Federal prison reconstructing inmate yard after outdoor riot

(Photo/Todd Ehlers, Flickr)

(Photo/Todd Ehlers, Flickr)

A high-security penitentiary in southern Colorado is separating its outside recreational yard into smaller segments following a violent riot in April that left two inmates dead.

Along with the new construction, the penitentiary has been on a continuing lockdown status for almost half a year due in part to an inmate-on-inmate stabbing death in August, according to the federal Bureau of Prisons and sources who work at the facility.

The outdoor yard at the U.S. penitentiary in Florence, in southwest Colorado, will be segregated into an unknown number of units, making it easier for guards to monitor inmate activity, workers at the prison say.

“The bureau said they were going to separate the yard up a little bit so that we don’t have to have as many inmates out at one time and they don’t have as big an area to wander around in,” said one veteran correctional worker who spoke on condition of anonymity. “I don’t know how many sections they’re going to divide it into. I know they’re out there putting fencing up right now.”

In April a massive riot in the yard that involved approximately 200 inmates ended with two prisoners killed by guard gunfire.

During the riot, guards used a heavy arsenal of weaponry, including more than 200 M-16 rifle rounds, more than 300 pepper balls and nearly 12 long-range CS gas canisters, according to documentation obtained from sources inside the prison.

After the yard riot the prison was put into lockdown status, in which inmates are generally confined to their housing units or cells and are not allowed to see visitors.

On Aug. 10, following only a few days of non-lockdown status, the penitentiary was put on lockdown again following what the bureau stated was an inmate-on-inmate assault at the time, and what has now been confirmed to have ended in the death of a another prisoner.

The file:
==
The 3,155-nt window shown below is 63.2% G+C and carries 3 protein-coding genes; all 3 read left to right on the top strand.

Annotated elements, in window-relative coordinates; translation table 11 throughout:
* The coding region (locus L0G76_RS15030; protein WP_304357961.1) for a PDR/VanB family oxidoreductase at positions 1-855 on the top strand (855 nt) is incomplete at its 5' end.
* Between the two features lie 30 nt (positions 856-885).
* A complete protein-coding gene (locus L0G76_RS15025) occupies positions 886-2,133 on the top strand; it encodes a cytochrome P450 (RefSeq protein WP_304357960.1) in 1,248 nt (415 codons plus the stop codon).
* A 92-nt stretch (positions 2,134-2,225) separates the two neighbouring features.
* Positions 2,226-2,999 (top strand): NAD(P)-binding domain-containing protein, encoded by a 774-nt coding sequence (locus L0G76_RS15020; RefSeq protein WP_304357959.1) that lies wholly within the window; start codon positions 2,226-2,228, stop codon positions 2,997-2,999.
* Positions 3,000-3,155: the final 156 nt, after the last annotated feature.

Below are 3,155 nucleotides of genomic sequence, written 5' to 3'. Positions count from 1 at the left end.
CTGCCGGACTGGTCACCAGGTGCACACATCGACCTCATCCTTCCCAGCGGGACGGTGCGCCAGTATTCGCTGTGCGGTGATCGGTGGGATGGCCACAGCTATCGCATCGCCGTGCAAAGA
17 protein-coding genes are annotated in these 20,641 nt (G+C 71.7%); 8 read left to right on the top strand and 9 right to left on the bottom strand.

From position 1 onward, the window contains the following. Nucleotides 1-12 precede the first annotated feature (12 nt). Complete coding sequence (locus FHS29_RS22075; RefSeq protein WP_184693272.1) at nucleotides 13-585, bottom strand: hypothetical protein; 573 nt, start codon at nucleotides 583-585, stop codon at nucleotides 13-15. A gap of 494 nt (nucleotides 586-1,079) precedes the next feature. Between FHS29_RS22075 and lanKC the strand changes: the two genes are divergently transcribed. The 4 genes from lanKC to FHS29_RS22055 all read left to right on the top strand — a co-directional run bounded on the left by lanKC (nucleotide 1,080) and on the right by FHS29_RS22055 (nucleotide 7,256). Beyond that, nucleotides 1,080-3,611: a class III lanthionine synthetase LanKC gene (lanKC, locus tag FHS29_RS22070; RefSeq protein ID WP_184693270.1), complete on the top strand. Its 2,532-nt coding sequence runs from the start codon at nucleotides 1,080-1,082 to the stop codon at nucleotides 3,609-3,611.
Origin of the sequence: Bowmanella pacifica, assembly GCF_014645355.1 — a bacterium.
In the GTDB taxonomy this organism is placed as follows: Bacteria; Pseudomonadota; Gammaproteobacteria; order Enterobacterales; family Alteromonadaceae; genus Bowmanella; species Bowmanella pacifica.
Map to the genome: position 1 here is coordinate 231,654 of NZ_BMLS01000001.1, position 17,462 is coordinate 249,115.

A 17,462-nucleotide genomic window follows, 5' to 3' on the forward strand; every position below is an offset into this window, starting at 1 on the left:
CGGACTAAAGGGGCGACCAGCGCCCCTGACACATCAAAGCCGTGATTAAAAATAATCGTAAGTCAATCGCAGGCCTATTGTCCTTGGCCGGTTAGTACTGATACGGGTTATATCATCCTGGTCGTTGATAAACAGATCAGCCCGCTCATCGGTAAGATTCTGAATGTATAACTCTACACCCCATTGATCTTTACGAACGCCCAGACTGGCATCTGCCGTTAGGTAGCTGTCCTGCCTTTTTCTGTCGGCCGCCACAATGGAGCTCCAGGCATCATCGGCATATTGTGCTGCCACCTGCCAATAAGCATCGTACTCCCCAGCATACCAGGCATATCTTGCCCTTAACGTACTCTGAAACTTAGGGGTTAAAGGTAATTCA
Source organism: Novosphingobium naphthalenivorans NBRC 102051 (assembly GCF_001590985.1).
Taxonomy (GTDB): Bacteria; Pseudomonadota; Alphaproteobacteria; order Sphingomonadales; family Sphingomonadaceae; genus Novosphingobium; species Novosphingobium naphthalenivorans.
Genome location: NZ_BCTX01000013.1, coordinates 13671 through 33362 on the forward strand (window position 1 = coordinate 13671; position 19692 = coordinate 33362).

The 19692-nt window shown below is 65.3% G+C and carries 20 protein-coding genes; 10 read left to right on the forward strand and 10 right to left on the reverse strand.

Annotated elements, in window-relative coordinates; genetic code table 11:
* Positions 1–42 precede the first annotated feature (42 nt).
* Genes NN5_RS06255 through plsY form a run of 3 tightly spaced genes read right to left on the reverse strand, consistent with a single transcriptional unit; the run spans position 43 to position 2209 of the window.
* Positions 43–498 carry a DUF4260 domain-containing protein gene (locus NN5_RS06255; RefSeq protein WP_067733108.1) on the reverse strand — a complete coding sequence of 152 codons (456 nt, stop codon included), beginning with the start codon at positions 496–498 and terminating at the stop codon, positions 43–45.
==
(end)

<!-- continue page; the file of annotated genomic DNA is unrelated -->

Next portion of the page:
“Yes, the institution was locked down after the inmate homicide in August and social visiting has been suspended,” said bureau spokesperson Traci Billingsley. “We couldn’t speculate as to when the institution can return to normal operations.”

Although the new yard construction seems timely after the deadly riot, workers and the bureau say it’s a national move by the bureau following the murder of California correctional officer Jose Rivera by an inmate in June.

“It’s part of what came out of the Rivera murder in California,” says another guard familiar with the situation. “It’s been like this across the bureau.”

Billingsley stated that “the construction on the recreation yard is a result of modifications that all Bureau of Prisons penitentiaries are undergoing. It is unrelated to the lockdown.”

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About the Author

Erin Rosa

Erin Rosa was born in Spain and raised in Colorado Springs. She is a freelance writer currently living in Denver. Rosa's work has been featured in a variety of news outlets including the Huffington Post, Democracy Now!, and the Rocky Mountain Chronicle, an alternative-weekly in Northern Colorado where she worked as a columnist covering the state legislature.

Rosa has received awards from the Society of Professional Journalists for her reporting on lobbying and woman's health issues. She was also tapped with a rare honorable mention award by the Newspaper Guild-CWA's David S. Barr Award in 2008--only the second such honor conferred in its nine-year history--for her investigative series covering the federal government's Supermax prison in the state.

Rosa covers the labor community, corrections, immigration and government transparency matters.

She can be reached at erosa@coloradoindependent.com.

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